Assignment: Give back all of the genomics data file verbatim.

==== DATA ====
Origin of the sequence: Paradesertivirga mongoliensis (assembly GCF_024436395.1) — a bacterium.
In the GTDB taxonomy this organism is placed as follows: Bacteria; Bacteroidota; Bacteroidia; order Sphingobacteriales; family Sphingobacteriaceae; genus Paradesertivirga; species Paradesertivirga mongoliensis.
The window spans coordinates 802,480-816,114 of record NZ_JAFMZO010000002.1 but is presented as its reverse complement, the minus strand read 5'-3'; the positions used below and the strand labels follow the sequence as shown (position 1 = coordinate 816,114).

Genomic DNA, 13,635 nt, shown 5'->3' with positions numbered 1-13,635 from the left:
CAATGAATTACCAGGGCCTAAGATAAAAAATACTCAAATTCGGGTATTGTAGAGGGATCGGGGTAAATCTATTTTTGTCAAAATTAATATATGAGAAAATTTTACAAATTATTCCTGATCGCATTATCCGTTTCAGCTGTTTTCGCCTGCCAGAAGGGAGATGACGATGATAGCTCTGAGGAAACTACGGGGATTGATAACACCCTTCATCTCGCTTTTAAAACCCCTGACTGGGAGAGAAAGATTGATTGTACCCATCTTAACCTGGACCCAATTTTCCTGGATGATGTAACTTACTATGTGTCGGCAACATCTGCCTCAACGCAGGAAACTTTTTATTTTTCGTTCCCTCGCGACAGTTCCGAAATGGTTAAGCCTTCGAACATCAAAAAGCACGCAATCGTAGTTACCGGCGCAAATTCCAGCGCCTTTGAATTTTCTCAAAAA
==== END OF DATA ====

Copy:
Origin of the sequence: Paradesertivirga mongoliensis (assembly GCF_024436395.1) — a bacterium.
In the GTDB taxonomy this organism is placed as follows: Bacteria; Bacteroidota; Bacteroidia; order Sphingobacteriales; family Sphingobacteriaceae; genus Paradesertivirga; species Paradesertivirga mongoliensis.
The window spans coordinates 802,480-816,114 of record NZ_JAFMZO010000002.1 but is presented as its reverse complement, the minus strand read 5'-3'; the positions used below and the strand labels follow the sequence as shown (position 1 = coordinate 816,114).

Genomic DNA, 13,635 nt, shown 5'->3' with positions numbered 1-13,635 from the left:
CAATGAATTACCAGGGCCTAAGATAAAAAATACTCAAATTCGGGTATTGTAGAGGGATCGGGGTAAATCTATTTTTGTCAAAATTAATATATGAGAAAATTTTACAAATTATTCCTGATCGCATTATCCGTTTCAGCTGTTTTCGCCTGCCAGAAGGGAGATGACGATGATAGCTCTGAGGAAACTACGGGGATTGATAACACCCTTCATCTCGCTTTTAAAACCCCTGACTGGGAGAGAAAGATTGATTGTACCCATCTTAACCTGGACCCAATTTTCCTGGATGATGTAACTTACTATGTGTCGGCAACATCTGCCTCAACGCAGGAAACTTTTTATTTTTCGTTCCCTCGCGACAGTTCCGAAATGGTTAAGCCTTCGAACATCAAAAAGCACGCAATCGTAGTTACCGGCGCAAATTCCAGCGCCTTTGAATTTTCTCAAAAA